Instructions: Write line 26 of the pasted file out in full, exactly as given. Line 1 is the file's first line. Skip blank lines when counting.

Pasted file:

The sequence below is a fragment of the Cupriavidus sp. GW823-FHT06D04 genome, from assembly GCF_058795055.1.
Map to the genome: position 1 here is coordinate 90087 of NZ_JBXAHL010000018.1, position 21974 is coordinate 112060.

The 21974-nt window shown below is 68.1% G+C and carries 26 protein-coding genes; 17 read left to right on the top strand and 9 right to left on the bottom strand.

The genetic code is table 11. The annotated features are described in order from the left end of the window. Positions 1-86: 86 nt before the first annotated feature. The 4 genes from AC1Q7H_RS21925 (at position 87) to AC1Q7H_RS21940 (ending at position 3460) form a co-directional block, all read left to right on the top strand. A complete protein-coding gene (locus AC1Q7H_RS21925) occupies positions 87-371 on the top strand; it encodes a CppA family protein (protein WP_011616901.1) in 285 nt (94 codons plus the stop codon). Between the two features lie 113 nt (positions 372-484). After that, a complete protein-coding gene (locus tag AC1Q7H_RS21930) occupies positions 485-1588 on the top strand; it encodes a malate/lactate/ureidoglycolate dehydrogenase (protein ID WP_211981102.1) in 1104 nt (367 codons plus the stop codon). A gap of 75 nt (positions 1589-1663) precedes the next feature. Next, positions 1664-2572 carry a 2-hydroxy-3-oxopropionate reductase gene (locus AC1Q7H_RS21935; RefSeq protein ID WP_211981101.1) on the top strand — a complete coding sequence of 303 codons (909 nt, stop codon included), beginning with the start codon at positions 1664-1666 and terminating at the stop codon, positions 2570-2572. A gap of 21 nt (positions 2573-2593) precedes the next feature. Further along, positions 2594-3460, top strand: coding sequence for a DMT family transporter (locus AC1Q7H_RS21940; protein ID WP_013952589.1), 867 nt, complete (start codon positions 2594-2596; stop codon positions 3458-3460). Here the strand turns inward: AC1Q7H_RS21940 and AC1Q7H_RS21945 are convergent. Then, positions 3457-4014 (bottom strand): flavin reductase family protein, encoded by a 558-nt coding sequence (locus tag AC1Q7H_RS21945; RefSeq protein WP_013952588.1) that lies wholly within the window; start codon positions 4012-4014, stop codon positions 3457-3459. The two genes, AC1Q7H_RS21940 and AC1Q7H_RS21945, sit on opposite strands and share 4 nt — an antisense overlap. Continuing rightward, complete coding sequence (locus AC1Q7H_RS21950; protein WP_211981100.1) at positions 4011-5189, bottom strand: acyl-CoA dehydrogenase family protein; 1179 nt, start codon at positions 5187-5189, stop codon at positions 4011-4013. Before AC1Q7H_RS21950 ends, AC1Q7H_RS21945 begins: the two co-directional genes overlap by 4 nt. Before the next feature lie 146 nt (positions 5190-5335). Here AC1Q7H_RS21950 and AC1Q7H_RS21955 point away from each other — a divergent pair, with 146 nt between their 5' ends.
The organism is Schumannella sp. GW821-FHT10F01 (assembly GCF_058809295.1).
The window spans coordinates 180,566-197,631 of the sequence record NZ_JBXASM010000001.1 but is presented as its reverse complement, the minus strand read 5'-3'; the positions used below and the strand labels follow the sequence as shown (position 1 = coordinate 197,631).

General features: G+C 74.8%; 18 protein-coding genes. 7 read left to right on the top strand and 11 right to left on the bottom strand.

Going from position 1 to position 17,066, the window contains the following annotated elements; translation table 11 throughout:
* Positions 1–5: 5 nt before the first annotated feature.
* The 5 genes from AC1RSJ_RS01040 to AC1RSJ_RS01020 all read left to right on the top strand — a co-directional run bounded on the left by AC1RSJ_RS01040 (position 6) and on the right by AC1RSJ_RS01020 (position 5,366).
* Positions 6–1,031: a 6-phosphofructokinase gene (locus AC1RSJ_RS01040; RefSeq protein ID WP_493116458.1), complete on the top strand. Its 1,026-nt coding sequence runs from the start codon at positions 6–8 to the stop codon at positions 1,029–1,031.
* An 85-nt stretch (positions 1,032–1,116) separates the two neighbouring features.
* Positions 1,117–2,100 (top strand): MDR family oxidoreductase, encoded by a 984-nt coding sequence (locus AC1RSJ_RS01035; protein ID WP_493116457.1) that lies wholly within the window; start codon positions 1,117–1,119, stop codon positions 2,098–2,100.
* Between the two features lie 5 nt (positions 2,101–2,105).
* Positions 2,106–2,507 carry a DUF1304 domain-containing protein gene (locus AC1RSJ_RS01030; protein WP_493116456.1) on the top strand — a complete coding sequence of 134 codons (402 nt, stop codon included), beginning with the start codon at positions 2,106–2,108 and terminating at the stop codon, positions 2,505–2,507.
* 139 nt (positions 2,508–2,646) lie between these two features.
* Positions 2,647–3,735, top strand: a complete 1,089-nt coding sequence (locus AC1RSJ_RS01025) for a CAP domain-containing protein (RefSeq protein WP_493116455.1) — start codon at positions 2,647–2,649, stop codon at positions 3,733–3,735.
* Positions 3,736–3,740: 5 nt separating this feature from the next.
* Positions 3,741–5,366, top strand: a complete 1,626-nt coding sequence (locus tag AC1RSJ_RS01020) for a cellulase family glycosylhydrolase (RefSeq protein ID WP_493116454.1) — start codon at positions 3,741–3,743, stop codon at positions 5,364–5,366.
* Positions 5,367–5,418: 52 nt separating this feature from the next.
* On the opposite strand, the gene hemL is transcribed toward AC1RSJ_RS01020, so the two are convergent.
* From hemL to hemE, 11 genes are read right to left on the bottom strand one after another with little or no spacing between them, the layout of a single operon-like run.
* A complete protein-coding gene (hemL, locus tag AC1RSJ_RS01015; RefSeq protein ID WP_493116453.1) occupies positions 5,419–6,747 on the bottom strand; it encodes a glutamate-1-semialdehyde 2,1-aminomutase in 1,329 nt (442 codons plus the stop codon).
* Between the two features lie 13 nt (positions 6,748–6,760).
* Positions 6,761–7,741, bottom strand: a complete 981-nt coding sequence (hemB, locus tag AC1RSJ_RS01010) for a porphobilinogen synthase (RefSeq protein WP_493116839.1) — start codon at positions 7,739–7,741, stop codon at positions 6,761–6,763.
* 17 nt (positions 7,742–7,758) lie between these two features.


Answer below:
* 17 nt (positions 7,742–7,758) lie between these two features.